Well, 2 years have passed for Mr Trump and now it’s going to be a high priority of closing the trade war or else intensifying the same. He has now a lot of pressure since he has promised several times in the last of a couple of years that he will bring down the deficit with China.  If he wants to continue his term during the next election he has to do something with China. At the same time, he has to manage his rural vote count and cant be dependent solely on US corporate vote banks.

He cannot afford to have a healthy relationship with China since that will impact his position. On the other hand, the US economy is more dependent on Chinese manufacturing. The latest economic data reflects the same story. The gap between US imports and exports grew 1.7 per cent month-over-month to $55.5bn, the most since October 2008 and the fifth straight month of deficit expansion. Data for September was revised to show the deficit rising to $54.6 billion instead of the previously reported $54.0 billion. Consumer goods imports, increased by $2.0 billion to a record high of $57.4 billion, boosted by a $1.5 billion jump in imports of pharmaceutical preparations.

Much of the import happened due to the fear of tariff hike post 1st January 2019. But this fear belongs to what? US economy has turned into a service and banking industry whereas the share of manufacturing is secondary. US economy faces many problems which will not support the manufacturing sector to grow.

The US lacks skilled manpower further in a recent statistical survey by the joint Deloitte-Manufacturing Institute study finds that more than 4.6 million manufacturing jobs need to be filled in the next 10 years. About 2.7 million vacancies will be left by retirees and almost two million other new jobs will come with expected economic growth. Yet only 2.2 million likely will be filled, the study says, leaving more than half open.

In addition, according to the report, an ongoing skills shortage resulting from wider use of advanced technology could also mean that up to $2.5 trillion in manufacturing economic output may be at risk in the next decade.
This what happens when economic growth is being focused on financial industry growth, the mortgage industry and service industry growth. The US will remain dependent on foreign import. The import may come from China or may be formed any third world or developing economy but at the utmost it will take another decade to have its own manufacturing base.

If US 90 days deadline fails then the impact of the failure will be more on the US rather than China. There will be two scenarios where the US-China Trade war might take its shape.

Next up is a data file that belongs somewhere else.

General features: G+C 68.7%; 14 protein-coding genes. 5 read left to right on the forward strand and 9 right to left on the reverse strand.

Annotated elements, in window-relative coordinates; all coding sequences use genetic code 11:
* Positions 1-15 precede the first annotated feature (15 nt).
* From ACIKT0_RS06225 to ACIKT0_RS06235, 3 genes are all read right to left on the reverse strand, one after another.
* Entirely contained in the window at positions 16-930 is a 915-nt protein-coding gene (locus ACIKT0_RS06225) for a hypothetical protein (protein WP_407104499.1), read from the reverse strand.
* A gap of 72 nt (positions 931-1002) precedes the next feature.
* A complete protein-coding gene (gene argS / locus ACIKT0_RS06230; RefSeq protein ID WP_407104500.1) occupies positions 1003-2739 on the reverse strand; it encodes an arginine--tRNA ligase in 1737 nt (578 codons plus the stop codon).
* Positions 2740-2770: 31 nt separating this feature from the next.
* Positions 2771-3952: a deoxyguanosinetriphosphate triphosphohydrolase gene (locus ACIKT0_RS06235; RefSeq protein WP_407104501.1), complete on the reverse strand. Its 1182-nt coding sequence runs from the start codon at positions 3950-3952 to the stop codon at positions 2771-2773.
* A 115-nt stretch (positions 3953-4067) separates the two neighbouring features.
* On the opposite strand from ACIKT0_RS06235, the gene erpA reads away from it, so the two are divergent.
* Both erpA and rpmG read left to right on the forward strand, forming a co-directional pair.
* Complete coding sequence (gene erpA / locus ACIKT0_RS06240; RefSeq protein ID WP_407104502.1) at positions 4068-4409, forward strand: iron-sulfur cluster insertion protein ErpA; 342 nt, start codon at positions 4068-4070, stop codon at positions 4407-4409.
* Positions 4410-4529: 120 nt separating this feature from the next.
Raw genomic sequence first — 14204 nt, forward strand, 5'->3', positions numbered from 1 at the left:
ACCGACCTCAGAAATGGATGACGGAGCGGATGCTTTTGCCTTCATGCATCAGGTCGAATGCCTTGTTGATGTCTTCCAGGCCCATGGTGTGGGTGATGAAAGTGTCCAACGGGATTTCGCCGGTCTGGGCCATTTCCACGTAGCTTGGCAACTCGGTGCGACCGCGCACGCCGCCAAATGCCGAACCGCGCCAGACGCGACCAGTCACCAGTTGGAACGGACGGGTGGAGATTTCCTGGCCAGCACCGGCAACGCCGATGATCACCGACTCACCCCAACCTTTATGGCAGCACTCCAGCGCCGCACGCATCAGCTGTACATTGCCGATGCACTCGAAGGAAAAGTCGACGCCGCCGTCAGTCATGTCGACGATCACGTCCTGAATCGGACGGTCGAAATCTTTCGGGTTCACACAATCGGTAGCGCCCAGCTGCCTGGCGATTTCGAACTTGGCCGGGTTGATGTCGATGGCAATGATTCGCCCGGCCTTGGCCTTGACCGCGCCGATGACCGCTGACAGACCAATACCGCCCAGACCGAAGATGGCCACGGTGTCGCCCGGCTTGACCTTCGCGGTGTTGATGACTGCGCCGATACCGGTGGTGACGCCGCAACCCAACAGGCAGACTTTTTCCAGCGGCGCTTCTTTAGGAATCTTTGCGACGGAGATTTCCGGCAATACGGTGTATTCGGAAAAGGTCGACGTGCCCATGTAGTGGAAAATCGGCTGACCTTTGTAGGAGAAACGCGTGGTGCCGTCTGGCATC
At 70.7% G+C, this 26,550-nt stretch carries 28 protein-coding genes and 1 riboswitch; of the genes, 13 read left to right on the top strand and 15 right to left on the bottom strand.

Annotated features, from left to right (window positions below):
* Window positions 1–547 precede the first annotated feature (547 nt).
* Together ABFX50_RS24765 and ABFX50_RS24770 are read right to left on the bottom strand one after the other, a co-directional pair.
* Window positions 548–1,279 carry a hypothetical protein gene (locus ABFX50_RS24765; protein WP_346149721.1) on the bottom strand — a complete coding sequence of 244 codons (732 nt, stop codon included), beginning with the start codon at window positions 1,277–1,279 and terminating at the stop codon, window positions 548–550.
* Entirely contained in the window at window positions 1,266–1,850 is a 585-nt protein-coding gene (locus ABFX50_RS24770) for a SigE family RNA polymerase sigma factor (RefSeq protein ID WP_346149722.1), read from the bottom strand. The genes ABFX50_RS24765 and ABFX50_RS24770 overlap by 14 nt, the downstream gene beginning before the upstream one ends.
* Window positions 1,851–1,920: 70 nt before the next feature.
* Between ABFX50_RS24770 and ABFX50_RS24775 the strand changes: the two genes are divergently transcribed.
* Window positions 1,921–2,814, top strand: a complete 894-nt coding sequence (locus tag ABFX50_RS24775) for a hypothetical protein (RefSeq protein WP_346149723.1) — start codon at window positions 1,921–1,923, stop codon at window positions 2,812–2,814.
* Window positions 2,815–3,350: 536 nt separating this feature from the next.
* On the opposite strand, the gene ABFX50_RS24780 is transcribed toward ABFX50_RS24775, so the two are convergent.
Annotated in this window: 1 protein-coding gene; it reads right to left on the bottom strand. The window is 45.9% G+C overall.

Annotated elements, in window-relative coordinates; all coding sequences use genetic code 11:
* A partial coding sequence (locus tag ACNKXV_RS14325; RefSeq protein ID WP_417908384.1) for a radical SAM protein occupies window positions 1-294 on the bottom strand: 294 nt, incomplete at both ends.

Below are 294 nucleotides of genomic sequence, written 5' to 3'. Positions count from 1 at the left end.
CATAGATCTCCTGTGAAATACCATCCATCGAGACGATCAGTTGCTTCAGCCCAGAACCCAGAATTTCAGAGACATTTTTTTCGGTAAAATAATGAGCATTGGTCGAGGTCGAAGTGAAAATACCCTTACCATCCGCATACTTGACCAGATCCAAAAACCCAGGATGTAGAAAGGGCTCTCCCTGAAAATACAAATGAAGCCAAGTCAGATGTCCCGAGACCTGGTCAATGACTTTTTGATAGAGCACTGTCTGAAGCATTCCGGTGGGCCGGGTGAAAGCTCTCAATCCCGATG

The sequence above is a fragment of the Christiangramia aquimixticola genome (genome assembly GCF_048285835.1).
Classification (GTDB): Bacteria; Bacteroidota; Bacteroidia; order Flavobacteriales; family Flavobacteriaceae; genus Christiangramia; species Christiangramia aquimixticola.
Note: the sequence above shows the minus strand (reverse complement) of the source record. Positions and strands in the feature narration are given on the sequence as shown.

1)      These 90days truces will be taken as a shield by the US economy and trump to rework on the deficit where US inflation is not affected.  Trump will use to place agri and farm products to be the negotiation instrument in exchange for Chinese import.

2)      In order to save his own face from his earlier promise, he will end the 90 days timeline with zero results.

Trump now has to face the challenge of controlling the inflation once that remaining tariff is being hiked. His own country agri and farm sector are under immense threat. Farms that produce corn, soybeans, milk and beef were suffering due to low global demand and low prices.  In September, the government cut $25 million worth of bailout checks to the agriculture industry. Farmers in Illinois, Indiana, Iowa, Kansas and Minnesota have been the biggest recipients of assistance. As per the U.S.D.A. soybeans, wheat, corn, dairy and hogs being the goods most in need of support.  This is the grey area where the US or rather Trump have to work so that it can safeguard.  The farm industry is battling with rising interest rates and hence the topping of a trade war has made it impossible for the sector to maintain its growth.

The biggest threat for Trump is now to manage the rural vote. The question for 2020 is whether rural voters will continue to swallow the continuous stream of lies they’ve been fed by a fast-talking city slicker.

The Wisconsin Farmers Union, representing small- and medium-sized farms, said a 55-cow dairy farm would receive $725 from Trump’s bailout while losing some $36,000 to $48,000 this year. On the high end, a 290-cow dairy farm would get $4,905 but could lose as much as $400,000 this year. In the first round of payments, 11 of the state’s largest corporate farms received between $50,000 and $81,000. But, the average payment for Wisconsin farmers was only $2,145, with 237 of them receiving less than $100 each.

According to the report of Agriculture Department’s economic research service predicts net farm income in the United States this year will fall by $9.8 billion, to $65.7 billion, a 13 per cent drop from 2017. The mostly new list of negotiation of products would come where the US will try to safeguard the farm and agri sector.